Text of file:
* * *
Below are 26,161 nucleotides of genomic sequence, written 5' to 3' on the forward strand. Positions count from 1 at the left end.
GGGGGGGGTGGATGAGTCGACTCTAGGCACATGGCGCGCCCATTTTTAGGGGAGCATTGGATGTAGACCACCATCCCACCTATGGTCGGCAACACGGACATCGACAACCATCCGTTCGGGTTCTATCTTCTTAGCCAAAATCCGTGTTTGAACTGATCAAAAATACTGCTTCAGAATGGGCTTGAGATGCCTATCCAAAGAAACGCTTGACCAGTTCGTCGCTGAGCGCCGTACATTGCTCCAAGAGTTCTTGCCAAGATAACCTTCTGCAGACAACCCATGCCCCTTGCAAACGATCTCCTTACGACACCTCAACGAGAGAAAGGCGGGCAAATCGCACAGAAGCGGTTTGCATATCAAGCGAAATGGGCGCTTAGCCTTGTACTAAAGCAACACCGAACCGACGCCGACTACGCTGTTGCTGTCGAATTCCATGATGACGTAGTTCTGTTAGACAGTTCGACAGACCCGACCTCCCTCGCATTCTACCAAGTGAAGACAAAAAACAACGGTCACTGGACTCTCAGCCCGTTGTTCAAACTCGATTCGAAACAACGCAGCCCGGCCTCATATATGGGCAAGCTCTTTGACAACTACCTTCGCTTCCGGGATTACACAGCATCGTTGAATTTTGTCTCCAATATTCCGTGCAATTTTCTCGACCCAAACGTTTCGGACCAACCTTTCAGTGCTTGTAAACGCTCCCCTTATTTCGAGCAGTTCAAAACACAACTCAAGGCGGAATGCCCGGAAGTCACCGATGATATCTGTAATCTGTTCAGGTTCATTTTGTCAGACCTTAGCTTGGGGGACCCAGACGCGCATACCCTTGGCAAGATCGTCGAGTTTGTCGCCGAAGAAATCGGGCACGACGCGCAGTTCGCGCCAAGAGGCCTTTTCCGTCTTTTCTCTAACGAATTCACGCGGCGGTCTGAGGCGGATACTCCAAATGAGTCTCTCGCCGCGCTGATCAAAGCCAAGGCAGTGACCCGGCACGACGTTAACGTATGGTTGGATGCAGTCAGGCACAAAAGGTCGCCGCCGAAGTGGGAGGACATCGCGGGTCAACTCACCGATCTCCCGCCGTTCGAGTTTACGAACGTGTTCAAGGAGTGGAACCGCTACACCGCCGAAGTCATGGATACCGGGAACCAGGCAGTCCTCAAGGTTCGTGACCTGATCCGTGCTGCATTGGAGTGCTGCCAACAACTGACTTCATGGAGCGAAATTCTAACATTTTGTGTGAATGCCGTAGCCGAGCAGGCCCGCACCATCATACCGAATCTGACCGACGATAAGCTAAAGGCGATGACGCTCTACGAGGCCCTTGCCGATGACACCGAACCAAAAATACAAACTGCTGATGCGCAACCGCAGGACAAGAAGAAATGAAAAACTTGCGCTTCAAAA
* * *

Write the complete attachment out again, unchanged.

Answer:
Below are 26,161 nucleotides of genomic sequence, written 5' to 3' on the forward strand. Positions count from 1 at the left end.
GGGGGGGGTGGATGAGTCGACTCTAGGCACATGGCGCGCCCATTTTTAGGGGAGCATTGGATGTAGACCACCATCCCACCTATGGTCGGCAACACGGACATCGACAACCATCCGTTCGGGTTCTATCTTCTTAGCCAAAATCCGTGTTTGAACTGATCAAAAATACTGCTTCAGAATGGGCTTGAGATGCCTATCCAAAGAAACGCTTGACCAGTTCGTCGCTGAGCGCCGTACATTGCTCCAAGAGTTCTTGCCAAGATAACCTTCTGCAGACAACCCATGCCCCTTGCAAACGATCTCCTTACGACACCTCAACGAGAGAAAGGCGGGCAAATCGCACAGAAGCGGTTTGCATATCAAGCGAAATGGGCGCTTAGCCTTGTACTAAAGCAACACCGAACCGACGCCGACTACGCTGTTGCTGTCGAATTCCATGATGACGTAGTTCTGTTAGACAGTTCGACAGACCCGACCTCCCTCGCATTCTACCAAGTGAAGACAAAAAACAACGGTCACTGGACTCTCAGCCCGTTGTTCAAACTCGATTCGAAACAACGCAGCCCGGCCTCATATATGGGCAAGCTCTTTGACAACTACCTTCGCTTCCGGGATTACACAGCATCGTTGAATTTTGTCTCCAATATTCCGTGCAATTTTCTCGACCCAAACGTTTCGGACCAACCTTTCAGTGCTTGTAAACGCTCCCCTTATTTCGAGCAGTTCAAAACACAACTCAAGGCGGAATGCCCGGAAGTCACCGATGATATCTGTAATCTGTTCAGGTTCATTTTGTCAGACCTTAGCTTGGGGGACCCAGACGCGCATACCCTTGGCAAGATCGTCGAGTTTGTCGCCGAAGAAATCGGGCACGACGCGCAGTTCGCGCCAAGAGGCCTTTTCCGTCTTTTCTCTAACGAATTCACGCGGCGGTCTGAGGCGGATACTCCAAATGAGTCTCTCGCCGCGCTGATCAAAGCCAAGGCAGTGACCCGGCACGACGTTAACGTATGGTTGGATGCAGTCAGGCACAAAAGGTCGCCGCCGAAGTGGGAGGACATCGCGGGTCAACTCACCGATCTCCCGCCGTTCGAGTTTACGAACGTGTTCAAGGAGTGGAACCGCTACACCGCCGAAGTCATGGATACCGGGAACCAGGCAGTCCTCAAGGTTCGTGACCTGATCCGTGCTGCATTGGAGTGCTGCCAACAACTGACTTCATGGAGCGAAATTCTAACATTTTGTGTGAATGCCGTAGCCGAGCAGGCCCGCACCATCATACCGAATCTGACCGACGATAAGCTAAAGGCGATGACGCTCTACGAGGCCCTTGCCGATGACACCGAACCAAAAATACAAACTGCTGATGCGCAACCGCAGGACAAGAAGAAATGAAAAACTTGCGCTTCAAAA